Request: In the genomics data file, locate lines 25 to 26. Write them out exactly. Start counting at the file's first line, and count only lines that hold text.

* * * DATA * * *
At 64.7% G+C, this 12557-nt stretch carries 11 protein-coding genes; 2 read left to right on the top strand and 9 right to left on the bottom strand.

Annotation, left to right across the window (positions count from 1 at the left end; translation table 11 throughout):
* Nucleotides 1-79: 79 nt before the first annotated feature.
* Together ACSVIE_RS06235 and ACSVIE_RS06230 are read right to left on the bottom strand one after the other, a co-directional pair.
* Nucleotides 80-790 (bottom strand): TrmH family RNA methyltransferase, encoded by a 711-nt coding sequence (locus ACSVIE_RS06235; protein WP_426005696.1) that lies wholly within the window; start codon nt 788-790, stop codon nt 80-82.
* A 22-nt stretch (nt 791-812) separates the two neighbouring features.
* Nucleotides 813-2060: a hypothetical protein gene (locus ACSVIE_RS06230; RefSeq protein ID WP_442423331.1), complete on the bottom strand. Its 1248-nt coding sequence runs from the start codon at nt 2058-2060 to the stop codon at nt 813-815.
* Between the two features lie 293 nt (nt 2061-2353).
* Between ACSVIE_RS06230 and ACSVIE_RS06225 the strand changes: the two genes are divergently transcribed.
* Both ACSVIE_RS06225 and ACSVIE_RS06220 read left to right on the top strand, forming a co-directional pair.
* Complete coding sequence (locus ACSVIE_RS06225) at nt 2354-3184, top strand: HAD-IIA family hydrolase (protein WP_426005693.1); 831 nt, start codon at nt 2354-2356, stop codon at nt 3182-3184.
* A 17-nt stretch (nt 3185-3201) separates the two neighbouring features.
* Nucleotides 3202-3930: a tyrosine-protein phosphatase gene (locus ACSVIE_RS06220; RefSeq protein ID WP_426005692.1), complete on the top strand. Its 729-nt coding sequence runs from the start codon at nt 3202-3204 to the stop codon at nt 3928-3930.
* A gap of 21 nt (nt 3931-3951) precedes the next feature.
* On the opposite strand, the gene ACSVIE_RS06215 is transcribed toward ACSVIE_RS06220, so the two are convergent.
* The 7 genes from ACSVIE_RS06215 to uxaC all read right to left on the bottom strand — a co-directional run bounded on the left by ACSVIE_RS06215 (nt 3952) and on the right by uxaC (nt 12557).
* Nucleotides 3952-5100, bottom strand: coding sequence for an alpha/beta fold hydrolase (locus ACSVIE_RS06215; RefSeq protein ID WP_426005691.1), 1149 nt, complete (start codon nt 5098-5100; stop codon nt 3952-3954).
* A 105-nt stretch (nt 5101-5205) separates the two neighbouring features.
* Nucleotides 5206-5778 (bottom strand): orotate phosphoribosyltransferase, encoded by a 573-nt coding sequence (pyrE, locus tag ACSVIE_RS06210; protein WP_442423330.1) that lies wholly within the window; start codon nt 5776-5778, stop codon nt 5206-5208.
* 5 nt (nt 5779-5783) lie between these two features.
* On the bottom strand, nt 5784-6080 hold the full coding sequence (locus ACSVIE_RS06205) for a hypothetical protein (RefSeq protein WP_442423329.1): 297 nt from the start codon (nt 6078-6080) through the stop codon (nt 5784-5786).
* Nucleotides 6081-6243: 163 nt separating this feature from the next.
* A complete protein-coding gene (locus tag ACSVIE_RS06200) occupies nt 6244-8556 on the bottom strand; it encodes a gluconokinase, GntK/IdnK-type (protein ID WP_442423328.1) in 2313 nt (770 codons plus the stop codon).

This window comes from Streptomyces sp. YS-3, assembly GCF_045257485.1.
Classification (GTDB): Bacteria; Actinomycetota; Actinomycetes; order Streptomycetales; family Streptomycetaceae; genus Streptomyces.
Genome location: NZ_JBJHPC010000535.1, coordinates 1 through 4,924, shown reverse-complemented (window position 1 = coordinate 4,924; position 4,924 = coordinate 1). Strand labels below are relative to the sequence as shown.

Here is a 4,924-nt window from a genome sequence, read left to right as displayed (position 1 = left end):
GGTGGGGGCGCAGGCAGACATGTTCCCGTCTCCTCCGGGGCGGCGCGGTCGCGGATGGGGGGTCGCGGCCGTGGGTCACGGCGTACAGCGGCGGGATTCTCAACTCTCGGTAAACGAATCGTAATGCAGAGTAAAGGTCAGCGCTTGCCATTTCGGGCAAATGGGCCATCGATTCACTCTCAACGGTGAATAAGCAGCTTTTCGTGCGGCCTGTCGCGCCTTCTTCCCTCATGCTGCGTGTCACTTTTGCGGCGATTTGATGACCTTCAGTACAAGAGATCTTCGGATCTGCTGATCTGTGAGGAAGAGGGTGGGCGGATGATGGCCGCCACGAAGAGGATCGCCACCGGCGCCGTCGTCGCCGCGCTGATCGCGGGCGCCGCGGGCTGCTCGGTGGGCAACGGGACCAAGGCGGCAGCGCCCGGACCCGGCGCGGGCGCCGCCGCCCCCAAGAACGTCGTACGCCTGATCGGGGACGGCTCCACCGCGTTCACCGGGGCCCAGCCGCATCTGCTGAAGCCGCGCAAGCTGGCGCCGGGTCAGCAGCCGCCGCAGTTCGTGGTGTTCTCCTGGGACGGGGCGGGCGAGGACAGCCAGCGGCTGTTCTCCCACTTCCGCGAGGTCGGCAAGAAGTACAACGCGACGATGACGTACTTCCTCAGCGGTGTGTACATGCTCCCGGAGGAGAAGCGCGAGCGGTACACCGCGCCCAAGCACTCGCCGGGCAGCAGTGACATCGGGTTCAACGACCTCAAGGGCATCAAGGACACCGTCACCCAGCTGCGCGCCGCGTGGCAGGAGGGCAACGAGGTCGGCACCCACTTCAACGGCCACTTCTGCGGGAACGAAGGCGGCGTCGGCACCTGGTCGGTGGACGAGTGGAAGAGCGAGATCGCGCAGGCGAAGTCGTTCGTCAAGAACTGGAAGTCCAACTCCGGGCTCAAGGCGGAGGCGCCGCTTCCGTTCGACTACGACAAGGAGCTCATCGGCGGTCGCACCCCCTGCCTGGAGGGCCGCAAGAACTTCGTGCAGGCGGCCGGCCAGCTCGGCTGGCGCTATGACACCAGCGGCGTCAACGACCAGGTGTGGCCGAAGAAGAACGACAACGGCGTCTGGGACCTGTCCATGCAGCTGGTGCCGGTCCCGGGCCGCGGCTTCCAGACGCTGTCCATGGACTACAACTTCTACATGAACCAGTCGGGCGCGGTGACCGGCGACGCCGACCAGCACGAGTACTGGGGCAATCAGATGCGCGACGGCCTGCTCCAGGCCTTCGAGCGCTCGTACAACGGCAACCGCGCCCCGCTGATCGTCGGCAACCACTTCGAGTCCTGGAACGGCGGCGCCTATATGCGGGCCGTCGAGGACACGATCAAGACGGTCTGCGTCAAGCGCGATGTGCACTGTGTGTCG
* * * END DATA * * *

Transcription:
Classification (GTDB): Bacteria; Actinomycetota; Actinomycetes; order Streptomycetales; family Streptomycetaceae; genus Streptomyces.
Genome location: NZ_JBJHPC010000535.1, coordinates 1 through 4,924, shown reverse-complemented (window position 1 = coordinate 4,924; position 4,924 = coordinate 1). Strand labels below are relative to the sequence as shown.